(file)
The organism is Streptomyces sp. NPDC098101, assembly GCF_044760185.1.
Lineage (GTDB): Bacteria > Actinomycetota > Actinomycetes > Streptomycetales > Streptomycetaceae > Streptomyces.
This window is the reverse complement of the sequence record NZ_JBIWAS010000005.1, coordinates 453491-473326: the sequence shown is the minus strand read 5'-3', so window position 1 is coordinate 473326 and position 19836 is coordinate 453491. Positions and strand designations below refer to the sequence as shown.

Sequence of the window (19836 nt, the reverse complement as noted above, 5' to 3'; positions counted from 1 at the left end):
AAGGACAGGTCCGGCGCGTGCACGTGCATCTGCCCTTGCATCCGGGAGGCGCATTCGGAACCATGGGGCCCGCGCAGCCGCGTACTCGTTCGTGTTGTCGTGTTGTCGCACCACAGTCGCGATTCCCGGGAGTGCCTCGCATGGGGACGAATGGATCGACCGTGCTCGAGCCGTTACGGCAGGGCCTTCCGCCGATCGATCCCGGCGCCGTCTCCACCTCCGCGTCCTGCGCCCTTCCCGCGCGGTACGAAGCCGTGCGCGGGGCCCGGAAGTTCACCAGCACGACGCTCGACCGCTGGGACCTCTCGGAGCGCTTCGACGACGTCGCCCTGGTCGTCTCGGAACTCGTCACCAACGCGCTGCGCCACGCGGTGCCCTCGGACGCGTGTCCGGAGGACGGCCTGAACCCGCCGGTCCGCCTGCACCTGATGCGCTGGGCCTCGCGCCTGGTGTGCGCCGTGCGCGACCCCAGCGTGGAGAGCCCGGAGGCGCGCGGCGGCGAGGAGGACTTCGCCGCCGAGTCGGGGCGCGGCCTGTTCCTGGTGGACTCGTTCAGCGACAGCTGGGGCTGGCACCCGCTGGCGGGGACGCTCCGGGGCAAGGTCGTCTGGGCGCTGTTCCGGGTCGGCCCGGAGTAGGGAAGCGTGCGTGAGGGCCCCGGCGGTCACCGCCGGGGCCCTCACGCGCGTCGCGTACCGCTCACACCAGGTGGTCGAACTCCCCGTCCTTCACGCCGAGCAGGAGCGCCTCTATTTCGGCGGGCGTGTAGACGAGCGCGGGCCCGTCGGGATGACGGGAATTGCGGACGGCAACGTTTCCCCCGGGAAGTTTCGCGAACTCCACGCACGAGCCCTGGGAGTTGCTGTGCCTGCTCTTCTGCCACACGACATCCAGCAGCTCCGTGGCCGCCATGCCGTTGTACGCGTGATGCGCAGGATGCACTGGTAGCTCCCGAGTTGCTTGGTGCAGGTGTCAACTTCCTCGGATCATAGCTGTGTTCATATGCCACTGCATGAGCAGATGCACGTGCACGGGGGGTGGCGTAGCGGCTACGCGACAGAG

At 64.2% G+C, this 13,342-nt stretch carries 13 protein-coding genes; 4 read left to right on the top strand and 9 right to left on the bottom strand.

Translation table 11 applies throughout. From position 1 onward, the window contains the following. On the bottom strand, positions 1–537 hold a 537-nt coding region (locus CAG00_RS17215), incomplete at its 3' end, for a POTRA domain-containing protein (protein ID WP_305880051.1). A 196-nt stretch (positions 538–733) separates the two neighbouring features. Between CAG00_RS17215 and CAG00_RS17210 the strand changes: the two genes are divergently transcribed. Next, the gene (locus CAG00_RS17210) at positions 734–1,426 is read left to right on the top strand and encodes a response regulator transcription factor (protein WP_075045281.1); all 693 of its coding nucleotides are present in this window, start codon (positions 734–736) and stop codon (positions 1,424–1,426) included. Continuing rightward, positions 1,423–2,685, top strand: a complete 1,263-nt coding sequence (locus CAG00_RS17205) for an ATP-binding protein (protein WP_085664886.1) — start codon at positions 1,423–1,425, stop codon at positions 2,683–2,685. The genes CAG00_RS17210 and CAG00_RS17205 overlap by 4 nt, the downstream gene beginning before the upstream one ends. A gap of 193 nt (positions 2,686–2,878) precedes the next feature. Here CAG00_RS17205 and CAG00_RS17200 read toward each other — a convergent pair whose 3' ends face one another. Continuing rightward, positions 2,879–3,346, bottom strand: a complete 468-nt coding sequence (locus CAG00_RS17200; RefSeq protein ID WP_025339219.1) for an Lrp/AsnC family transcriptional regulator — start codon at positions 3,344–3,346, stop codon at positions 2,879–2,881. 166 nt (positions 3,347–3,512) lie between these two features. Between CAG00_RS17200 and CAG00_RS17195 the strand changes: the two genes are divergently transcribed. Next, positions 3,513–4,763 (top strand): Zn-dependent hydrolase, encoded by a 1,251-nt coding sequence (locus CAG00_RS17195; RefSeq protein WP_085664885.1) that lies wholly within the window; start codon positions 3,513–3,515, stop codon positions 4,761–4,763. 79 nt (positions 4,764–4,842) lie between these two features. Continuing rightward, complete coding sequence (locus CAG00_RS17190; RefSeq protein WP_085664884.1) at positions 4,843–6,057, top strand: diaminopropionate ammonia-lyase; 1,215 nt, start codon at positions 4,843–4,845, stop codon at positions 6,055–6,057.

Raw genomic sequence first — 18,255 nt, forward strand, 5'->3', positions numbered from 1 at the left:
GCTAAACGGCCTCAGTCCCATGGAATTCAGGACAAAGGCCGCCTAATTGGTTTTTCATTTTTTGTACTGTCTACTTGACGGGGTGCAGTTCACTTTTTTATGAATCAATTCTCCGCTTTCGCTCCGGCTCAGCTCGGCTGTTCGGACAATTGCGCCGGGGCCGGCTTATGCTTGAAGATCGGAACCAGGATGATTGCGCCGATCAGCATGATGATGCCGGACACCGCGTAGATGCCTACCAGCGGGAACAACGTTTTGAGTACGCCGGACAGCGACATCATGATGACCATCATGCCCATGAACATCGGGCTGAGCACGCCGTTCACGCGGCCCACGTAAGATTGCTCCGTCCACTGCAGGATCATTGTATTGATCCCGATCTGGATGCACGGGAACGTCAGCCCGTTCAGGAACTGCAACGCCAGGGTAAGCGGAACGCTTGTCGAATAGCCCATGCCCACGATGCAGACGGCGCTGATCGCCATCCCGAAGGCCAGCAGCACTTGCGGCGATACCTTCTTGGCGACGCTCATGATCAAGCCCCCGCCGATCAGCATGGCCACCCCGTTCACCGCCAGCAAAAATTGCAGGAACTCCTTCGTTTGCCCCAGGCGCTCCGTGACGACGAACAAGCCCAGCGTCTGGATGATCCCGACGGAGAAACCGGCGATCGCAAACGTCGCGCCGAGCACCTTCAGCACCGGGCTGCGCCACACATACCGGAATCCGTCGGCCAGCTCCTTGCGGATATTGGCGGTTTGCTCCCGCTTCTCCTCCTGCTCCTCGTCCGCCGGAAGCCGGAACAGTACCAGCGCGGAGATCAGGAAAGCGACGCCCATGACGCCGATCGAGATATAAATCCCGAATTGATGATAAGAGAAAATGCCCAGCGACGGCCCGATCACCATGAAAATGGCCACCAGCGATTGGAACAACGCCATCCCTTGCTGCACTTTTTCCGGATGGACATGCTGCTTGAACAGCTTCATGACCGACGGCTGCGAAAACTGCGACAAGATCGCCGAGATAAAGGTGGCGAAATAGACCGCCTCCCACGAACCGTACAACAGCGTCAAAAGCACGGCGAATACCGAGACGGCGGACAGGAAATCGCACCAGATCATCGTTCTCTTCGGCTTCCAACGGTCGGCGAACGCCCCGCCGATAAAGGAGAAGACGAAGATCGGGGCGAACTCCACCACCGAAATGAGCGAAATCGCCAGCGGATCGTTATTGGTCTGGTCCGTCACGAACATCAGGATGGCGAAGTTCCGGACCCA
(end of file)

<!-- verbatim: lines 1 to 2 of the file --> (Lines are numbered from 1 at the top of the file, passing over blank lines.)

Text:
The organism is Streptomyces sp. NPDC098101, assembly GCF_044760185.1.
Lineage (GTDB): Bacteria > Actinomycetota > Actinomycetes > Streptomycetales > Streptomycetaceae > Streptomyces.